A woman in Parfoundry, Belgium, who was 3 years old in December 1944 when German soldiers gathered her family and neighbors and shot them all, cried tears of relief this summer when she met Lou Baczewski, an industrial tech teacher at Washington High School, who in 2013 wrote the book, “Louch, a Simple Man’s True Story of War, Survival, Life and Legacy,” about his grandfather’s experience as a tanker in the 3rd Armored Division during World War II.
Baczewski was in Belgium as part of his 1,500-kilometer bicycle “Path of the Past” journey, following the footsteps of his grandfather’s unit during the war. The trip was a way to celebrate the service of his grandfather and all veterans, but also to try to gain a little bit more of an understanding of the World War II soldier’s experience.
As the woman shared her story from that December 1944 day with Baczewski, he realized it was familiar to him. His grandfather, Louis “Louch” Baczewski, had told him about being in Parfoundry on Dec. 24, 1944.
“My grandfather’s unit was pushing its way in . . . , and when they came into a town, they were used to hoopla and people greeting them, but this one was strangely quiet, and they figured out why when they started going into the houses,” said Baczewski. “The people were all dead . . . shot or bludgeoned to death . . . It was a gruesome scene.”
The woman told Baczewski how the SS, “Hitler’s Own Division” or Schutzstaffel which were considered “the worst of the worst,” had shot her family, but the bullets missed her. She ran to a nearby farm and hid there. Later in the night, she heard cows crying out from being killed, and the experience had haunted her ever since. She never understood what had happened, until Baczewski relayed the story from his grandfather.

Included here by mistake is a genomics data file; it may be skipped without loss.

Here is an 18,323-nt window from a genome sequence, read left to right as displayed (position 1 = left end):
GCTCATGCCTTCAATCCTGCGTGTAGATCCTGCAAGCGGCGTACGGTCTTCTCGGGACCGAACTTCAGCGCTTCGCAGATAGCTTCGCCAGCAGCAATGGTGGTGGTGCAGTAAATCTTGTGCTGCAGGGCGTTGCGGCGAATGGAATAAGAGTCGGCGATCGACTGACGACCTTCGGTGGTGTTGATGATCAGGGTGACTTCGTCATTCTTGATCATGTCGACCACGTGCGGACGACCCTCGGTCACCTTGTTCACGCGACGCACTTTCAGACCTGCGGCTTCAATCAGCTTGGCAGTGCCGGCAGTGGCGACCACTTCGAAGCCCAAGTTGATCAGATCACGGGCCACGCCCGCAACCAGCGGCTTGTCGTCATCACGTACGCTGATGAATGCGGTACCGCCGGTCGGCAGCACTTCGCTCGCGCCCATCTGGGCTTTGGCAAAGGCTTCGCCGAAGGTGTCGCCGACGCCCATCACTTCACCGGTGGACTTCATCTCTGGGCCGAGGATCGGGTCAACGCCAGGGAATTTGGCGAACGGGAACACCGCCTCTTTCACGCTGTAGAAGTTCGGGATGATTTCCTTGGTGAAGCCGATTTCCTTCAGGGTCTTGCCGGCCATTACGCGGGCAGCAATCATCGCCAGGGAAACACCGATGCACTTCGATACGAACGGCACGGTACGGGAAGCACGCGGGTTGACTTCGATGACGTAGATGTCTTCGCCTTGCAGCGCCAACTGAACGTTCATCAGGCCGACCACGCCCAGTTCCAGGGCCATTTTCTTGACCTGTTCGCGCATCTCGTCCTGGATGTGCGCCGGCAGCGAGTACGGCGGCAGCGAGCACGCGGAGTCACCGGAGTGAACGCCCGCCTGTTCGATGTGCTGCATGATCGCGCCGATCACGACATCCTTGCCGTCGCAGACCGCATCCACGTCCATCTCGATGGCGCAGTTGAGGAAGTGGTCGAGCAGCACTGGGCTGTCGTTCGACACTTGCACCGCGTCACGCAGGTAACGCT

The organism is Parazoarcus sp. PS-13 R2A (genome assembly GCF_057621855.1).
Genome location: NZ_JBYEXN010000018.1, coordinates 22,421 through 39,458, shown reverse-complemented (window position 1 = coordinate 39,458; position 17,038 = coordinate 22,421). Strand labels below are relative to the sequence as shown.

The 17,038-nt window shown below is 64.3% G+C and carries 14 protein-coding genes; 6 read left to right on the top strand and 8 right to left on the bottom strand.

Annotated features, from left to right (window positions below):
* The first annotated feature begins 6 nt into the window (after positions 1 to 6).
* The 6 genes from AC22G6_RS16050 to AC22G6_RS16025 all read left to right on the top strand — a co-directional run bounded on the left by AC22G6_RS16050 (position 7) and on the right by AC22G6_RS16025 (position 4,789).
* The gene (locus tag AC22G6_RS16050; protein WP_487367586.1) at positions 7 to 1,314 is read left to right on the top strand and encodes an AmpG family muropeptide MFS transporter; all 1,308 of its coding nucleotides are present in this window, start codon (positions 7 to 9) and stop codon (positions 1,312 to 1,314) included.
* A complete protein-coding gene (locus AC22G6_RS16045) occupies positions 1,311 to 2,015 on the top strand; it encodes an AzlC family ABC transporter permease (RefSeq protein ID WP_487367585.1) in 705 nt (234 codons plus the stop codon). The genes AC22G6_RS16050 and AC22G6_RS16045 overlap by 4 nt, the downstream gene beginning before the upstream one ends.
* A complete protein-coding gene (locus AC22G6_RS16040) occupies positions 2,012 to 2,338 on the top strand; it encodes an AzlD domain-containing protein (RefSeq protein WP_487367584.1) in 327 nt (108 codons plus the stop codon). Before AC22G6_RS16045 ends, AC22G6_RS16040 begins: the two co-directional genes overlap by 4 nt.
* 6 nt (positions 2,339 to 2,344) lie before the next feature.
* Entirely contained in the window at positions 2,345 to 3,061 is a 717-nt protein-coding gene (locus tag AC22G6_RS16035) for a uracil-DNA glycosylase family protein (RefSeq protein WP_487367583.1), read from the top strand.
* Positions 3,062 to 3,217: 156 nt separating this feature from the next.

His unit had fought near there and for a time was surrounded. By night, all of their infantry had been killed and they expected the Germans to return for another attack.
“They thought they would be over run by (German) tanks, so they strung up grenades around the perimeter . . . All of a sudden the grenades started going off late at night and they thought, ‘Here they come’ . . . but it actually was a bunch of cows that hit the grenades, so the American soldiers were laughing, because they were so relieved.”
For the woman who had heard those cows crying out when she was just 3, finally knowing why the cows were killed was cathartic.
“It was still such a vivid memory for her,” said Baczewski. “She gave me a big hug with tears in her eyes. She was thankful to know because for her whole life she was very scared of cows, and whenever she heard cows groan, it brought her back to that moment. So it was the first time in her life that she understood why the cows were screaming.”
One of Many Similar Experiences
The Mons woman’s story was one of many that moved Baczewski on his “Path of the Past,” which had him traveling from Omaha Beach in Normandy, France, through Belgium and into Germany from June 14 to July 14.